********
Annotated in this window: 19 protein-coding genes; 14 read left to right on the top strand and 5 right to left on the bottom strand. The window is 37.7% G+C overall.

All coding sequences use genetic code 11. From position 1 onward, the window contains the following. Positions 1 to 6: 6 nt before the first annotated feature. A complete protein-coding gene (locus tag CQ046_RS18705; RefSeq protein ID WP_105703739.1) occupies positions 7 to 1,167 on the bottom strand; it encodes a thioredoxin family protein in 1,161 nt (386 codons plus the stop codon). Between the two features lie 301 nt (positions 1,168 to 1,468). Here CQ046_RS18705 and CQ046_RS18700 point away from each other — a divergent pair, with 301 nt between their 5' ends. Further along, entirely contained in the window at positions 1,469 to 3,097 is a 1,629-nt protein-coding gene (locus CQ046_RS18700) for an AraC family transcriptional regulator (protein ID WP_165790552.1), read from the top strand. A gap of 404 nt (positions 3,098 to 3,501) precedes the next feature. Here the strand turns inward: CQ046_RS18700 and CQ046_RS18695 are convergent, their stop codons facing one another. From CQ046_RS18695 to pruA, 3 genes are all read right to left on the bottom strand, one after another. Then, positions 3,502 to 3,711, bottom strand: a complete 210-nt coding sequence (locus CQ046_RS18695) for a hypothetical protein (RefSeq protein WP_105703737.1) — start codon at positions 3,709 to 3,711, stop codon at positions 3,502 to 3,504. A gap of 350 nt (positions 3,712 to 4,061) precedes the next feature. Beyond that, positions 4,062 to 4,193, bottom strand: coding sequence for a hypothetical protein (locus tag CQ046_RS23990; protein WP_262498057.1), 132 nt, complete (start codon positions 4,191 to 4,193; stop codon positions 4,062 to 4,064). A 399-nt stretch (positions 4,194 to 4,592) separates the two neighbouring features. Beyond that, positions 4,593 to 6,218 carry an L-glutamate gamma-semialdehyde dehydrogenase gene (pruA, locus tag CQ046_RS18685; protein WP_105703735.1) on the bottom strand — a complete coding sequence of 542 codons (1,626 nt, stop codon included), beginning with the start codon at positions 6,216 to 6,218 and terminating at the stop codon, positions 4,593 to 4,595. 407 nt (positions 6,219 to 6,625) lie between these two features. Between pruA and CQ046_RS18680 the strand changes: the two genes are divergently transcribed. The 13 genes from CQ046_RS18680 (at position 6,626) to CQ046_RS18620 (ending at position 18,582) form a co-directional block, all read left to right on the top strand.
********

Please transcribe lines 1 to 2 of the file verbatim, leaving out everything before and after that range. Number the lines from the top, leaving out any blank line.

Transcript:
Annotated in this window: 19 protein-coding genes; 14 read left to right on the top strand and 5 right to left on the bottom strand. The window is 37.7% G+C overall.

All coding sequences use genetic code 11. From position 1 onward, the window contains the following. Positions 1 to 6: 6 nt before the first annotated feature. A complete protein-coding gene (locus tag CQ046_RS18705; RefSeq protein ID WP_105703739.1) occupies positions 7 to 1,167 on the bottom strand; it encodes a thioredoxin family protein in 1,161 nt (386 codons plus the stop codon). Between the two features lie 301 nt (positions 1,168 to 1,468). Here CQ046_RS18705 and CQ046_RS18700 point away from each other — a divergent pair, with 301 nt between their 5' ends. Further along, entirely contained in the window at positions 1,469 to 3,097 is a 1,629-nt protein-coding gene (locus CQ046_RS18700) for an AraC family transcriptional regulator (protein ID WP_165790552.1), read from the top strand. A gap of 404 nt (positions 3,098 to 3,501) precedes the next feature. Here the strand turns inward: CQ046_RS18700 and CQ046_RS18695 are convergent, their stop codons facing one another. From CQ046_RS18695 to pruA, 3 genes are all read right to left on the bottom strand, one after another. Then, positions 3,502 to 3,711, bottom strand: a complete 210-nt coding sequence (locus CQ046_RS18695) for a hypothetical protein (RefSeq protein WP_105703737.1) — start codon at positions 3,709 to 3,711, stop codon at positions 3,502 to 3,504. A gap of 350 nt (positions 3,712 to 4,061) precedes the next feature. Beyond that, positions 4,062 to 4,193, bottom strand: coding sequence for a hypothetical protein (locus tag CQ046_RS23990; protein WP_262498057.1), 132 nt, complete (start codon positions 4,191 to 4,193; stop codon positions 4,062 to 4,064). A 399-nt stretch (positions 4,194 to 4,592) separates the two neighbouring features. Beyond that, positions 4,593 to 6,218 carry an L-glutamate gamma-semialdehyde dehydrogenase gene (pruA, locus tag CQ046_RS18685; protein WP_105703735.1) on the bottom strand — a complete coding sequence of 542 codons (1,626 nt, stop codon included), beginning with the start codon at positions 6,216 to 6,218 and terminating at the stop codon, positions 4,593 to 4,595. 407 nt (positions 6,219 to 6,625) lie between these two features. Between pruA and CQ046_RS18680 the strand changes: the two genes are divergently transcribed. The 13 genes from CQ046_RS18680 (at position 6,626) to CQ046_RS18620 (ending at position 18,582) form a co-directional block, all read left to right on the top strand.